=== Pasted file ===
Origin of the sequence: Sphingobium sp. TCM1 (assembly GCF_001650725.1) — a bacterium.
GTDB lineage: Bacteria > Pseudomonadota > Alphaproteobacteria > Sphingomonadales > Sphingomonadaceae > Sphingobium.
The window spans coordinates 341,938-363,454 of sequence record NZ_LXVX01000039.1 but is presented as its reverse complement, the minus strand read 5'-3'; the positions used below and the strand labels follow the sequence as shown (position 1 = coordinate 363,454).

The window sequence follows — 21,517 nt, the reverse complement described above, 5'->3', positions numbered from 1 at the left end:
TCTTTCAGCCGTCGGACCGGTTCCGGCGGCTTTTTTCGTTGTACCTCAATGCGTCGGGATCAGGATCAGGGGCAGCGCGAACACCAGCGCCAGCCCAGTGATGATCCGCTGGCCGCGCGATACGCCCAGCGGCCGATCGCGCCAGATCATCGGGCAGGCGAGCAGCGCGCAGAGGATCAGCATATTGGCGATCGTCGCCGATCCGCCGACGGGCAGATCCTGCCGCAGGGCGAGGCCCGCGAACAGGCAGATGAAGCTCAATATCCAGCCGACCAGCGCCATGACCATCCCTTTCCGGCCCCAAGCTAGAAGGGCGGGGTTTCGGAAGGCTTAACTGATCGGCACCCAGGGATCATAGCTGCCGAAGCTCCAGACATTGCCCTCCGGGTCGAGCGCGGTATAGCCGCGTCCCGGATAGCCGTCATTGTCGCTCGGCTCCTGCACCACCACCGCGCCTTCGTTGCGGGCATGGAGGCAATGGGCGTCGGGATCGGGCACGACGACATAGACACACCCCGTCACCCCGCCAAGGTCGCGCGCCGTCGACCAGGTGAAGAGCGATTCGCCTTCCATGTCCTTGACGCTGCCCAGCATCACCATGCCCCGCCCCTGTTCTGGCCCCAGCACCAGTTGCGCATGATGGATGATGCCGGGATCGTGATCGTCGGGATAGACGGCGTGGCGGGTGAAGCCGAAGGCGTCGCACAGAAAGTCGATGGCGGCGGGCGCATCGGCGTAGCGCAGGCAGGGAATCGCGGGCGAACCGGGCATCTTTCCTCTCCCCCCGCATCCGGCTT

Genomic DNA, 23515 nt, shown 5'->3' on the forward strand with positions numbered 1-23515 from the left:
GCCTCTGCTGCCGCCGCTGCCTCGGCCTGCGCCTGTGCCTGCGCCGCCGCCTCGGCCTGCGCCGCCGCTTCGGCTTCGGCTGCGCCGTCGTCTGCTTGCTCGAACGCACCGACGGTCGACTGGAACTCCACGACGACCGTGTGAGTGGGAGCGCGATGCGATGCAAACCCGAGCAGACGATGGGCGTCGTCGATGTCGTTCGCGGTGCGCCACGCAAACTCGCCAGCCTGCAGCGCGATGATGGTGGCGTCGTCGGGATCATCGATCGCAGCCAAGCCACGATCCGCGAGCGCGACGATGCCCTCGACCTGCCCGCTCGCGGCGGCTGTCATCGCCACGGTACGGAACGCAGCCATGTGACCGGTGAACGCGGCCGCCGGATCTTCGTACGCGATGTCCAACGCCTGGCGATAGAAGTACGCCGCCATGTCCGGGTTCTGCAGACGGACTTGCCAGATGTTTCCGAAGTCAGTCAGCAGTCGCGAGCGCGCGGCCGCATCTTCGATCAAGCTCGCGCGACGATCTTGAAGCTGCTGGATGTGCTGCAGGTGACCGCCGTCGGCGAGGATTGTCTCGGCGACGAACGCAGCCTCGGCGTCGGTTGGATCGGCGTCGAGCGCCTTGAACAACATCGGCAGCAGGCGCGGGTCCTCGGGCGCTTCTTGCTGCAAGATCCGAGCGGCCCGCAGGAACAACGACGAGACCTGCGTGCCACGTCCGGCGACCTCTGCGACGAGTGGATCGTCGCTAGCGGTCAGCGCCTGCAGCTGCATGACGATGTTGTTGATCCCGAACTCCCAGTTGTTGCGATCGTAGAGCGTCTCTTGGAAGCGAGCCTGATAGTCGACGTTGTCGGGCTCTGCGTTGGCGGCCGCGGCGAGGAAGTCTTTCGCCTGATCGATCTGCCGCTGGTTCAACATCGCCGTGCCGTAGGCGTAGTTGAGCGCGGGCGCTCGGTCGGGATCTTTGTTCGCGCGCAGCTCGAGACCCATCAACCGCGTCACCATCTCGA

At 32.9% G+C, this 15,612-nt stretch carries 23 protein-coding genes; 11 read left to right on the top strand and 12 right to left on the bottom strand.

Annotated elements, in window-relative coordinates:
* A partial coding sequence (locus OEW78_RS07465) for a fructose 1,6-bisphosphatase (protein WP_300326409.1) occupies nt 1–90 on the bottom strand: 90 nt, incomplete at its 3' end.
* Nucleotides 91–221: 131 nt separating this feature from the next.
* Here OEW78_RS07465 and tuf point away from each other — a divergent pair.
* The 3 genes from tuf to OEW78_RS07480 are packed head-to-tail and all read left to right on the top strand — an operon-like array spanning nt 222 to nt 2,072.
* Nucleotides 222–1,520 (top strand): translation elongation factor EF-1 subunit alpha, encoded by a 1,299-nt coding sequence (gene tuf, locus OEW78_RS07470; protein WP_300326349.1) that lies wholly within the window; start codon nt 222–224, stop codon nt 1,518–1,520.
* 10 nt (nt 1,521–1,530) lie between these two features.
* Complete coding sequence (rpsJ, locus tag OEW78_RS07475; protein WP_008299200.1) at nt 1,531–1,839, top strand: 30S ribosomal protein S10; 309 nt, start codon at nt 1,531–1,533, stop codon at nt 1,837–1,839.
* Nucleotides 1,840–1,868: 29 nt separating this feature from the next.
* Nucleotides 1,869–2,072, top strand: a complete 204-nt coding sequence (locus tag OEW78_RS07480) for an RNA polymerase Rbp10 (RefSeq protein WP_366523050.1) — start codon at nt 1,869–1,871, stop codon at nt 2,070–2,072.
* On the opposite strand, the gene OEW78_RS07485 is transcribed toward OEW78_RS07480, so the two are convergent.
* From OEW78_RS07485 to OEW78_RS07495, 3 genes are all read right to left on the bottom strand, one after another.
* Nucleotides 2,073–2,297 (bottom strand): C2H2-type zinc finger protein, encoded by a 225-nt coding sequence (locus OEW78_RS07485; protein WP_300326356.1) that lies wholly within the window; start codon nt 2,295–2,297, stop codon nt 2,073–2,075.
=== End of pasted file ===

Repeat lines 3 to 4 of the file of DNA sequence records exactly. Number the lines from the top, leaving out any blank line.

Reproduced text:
The window spans coordinates 341,938-363,454 of sequence record NZ_LXVX01000039.1 but is presented as its reverse complement, the minus strand read 5'-3'; the positions used below and the strand labels follow the sequence as shown (position 1 = coordinate 363,454).

The window sequence follows — 21,517 nt, the reverse complement described above, 5'->3', positions numbered from 1 at the left end: